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Entry-Level Occupational Competencies for the Practice of Traditional Chinese Medicine in Canada

May 2010

Canadian Alliance of Regulatory Bodies for TCM Practitioners and Acupuncturists

Copyright © 2010 Canadian Alliance of Regulatory Bodies for TCM Practitioners and Acupuncturists All rights reserved

INTRODUCTION

The Occupational Competencies were developed by the Canadian Alliance of Regulatory Bodies for Traditional Chinese Medicine Practitioners and Acupuncturists over the period January 2008 ­ October 2009. They were updated in May 2010, at which time Performance Indicators and Assessment Blueprints were established. The development process involved the identification of proposed competencies by an inter-provincial committee of experienced Traditional Chinese Medicine (TCM) practitioners and educators, working with a consultant1. The committee utilized source documents from various countries describing TCM education and practice, as well as the expertise of its members. This was followed by surveys of practitioners in British Columbia, Alberta, Ontario, Québec and Newfoundland & Labrador, to determine the extent to which the proposed competencies were deemed by practitioners to be important, frequently-used and appropriate as entry-level requirements. The Occupational Competencies are subject to the approval of the regulatory authority in each jurisdiction. They are intended to identify the job tasks in which entry-level TCM practitioners and acupuncturists2 should be proficient, in order to provide safe, effective and ethical practice. The members of the Alliance gratefully acknowledge the Government of Canada, under the Foreign Credential Recognition Program, for funding this project in partnership with BC's Ministry of Advanced Education and Labour Market Development.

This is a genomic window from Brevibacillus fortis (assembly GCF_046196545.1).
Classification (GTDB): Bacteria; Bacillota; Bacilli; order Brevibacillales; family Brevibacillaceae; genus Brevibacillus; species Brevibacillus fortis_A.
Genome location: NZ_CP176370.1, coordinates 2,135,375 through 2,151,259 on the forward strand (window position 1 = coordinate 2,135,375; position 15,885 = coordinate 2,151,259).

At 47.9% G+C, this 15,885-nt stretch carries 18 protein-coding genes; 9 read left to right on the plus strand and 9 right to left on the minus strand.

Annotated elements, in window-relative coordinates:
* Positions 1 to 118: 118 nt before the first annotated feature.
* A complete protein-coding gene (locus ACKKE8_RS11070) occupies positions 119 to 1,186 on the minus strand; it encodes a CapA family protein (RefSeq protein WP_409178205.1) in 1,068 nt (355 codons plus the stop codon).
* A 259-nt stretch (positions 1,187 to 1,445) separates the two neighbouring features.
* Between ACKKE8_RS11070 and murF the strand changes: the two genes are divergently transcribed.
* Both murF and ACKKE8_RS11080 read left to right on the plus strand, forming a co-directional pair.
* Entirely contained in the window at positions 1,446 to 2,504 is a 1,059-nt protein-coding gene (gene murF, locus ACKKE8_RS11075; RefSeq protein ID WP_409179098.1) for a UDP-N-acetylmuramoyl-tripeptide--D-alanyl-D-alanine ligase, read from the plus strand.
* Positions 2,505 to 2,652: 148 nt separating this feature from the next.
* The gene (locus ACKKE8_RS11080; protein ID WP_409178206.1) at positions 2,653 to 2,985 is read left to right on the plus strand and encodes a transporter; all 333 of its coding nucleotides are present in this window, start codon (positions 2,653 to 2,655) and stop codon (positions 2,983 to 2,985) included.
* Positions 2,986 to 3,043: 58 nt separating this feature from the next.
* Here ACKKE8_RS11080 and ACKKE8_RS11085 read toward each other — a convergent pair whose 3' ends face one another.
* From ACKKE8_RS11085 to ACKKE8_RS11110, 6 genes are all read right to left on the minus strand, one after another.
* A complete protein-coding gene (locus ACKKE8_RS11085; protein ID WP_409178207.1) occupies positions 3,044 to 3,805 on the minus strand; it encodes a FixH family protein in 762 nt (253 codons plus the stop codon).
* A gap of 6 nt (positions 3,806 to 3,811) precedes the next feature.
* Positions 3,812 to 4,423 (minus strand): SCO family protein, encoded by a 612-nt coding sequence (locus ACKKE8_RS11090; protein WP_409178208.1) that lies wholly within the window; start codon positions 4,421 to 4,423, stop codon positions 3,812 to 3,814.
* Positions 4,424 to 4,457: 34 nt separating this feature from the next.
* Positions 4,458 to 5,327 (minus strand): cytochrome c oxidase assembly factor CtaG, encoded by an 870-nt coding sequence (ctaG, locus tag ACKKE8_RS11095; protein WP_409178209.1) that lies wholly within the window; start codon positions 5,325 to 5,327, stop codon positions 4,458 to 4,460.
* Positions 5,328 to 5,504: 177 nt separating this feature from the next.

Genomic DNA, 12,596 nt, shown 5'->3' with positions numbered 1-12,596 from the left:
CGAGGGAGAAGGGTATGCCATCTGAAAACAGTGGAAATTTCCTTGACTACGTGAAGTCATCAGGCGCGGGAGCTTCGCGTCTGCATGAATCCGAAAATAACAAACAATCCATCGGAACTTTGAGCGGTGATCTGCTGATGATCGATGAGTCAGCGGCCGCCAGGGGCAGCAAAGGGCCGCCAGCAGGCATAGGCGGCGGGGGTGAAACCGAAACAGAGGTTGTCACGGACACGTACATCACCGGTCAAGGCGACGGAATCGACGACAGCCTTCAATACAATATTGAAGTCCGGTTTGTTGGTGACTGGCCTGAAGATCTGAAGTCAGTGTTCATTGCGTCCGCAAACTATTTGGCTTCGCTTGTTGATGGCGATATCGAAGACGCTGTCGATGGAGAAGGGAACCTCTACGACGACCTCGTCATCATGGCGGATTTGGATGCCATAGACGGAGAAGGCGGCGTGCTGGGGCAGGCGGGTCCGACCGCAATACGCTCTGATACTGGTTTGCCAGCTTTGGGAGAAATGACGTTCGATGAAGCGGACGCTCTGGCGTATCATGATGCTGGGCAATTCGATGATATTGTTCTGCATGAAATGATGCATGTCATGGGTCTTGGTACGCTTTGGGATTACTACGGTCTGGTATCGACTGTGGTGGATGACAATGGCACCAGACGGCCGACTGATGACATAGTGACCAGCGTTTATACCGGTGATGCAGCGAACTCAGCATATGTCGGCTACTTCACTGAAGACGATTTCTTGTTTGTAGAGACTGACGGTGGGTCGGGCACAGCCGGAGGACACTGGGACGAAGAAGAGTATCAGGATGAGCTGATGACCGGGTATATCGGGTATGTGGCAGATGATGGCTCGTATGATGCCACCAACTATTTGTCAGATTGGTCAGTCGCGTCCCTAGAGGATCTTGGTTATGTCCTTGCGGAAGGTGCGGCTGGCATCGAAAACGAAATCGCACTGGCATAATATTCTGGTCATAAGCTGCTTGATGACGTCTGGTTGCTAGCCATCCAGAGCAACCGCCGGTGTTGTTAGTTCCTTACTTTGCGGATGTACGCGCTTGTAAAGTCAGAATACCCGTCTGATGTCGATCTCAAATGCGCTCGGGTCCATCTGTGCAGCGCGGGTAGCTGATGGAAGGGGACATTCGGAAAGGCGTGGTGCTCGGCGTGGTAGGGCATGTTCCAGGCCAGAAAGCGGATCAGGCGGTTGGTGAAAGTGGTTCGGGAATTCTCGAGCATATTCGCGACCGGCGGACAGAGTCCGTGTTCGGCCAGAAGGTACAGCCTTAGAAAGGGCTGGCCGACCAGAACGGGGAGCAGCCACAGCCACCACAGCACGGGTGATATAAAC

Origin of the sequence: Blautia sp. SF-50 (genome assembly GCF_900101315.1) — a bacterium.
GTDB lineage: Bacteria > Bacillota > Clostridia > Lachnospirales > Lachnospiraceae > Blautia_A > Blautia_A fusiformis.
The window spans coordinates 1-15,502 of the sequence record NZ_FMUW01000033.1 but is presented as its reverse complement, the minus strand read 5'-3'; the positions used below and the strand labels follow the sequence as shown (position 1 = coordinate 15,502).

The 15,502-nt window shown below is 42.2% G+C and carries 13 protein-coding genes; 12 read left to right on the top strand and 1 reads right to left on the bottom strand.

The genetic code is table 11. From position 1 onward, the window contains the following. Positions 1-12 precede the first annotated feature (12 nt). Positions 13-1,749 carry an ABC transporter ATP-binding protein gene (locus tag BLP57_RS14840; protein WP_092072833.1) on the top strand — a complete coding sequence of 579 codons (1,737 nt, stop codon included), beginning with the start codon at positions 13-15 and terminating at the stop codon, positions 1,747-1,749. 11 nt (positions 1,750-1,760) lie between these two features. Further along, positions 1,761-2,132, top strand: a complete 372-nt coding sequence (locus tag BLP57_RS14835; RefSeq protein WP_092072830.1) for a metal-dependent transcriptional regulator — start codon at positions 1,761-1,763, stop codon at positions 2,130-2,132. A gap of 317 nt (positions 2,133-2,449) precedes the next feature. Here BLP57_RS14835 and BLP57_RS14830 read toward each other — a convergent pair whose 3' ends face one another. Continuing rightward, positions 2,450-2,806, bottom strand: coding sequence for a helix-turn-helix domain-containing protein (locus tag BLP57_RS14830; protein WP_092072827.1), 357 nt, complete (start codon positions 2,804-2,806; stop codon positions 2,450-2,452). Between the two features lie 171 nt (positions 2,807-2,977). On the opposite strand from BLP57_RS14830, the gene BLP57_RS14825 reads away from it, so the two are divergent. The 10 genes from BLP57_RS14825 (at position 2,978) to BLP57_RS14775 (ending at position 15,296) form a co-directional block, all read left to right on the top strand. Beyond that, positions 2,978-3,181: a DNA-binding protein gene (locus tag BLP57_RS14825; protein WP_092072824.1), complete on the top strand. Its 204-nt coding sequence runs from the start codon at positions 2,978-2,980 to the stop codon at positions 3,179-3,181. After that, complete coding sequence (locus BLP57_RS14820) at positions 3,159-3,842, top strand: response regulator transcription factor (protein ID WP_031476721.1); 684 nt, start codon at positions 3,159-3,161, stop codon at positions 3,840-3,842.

1 2

Catalysis Consulting, www.catalysisconsulting.net

Canadian regulatory jurisdictions currently utilize different occupational titles to regulate the practice of TCM. Entry-Level Occupational Competencies for the Practice of Traditional Chinese Medicine in Canada Copyright © 2010 Canadian Alliance of Regulatory Bodies for TCM Practitioners and Acupuncturists

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OCCUPATIONAL COMPETENCIES AND ENTRY-LEVEL PROFICIENCY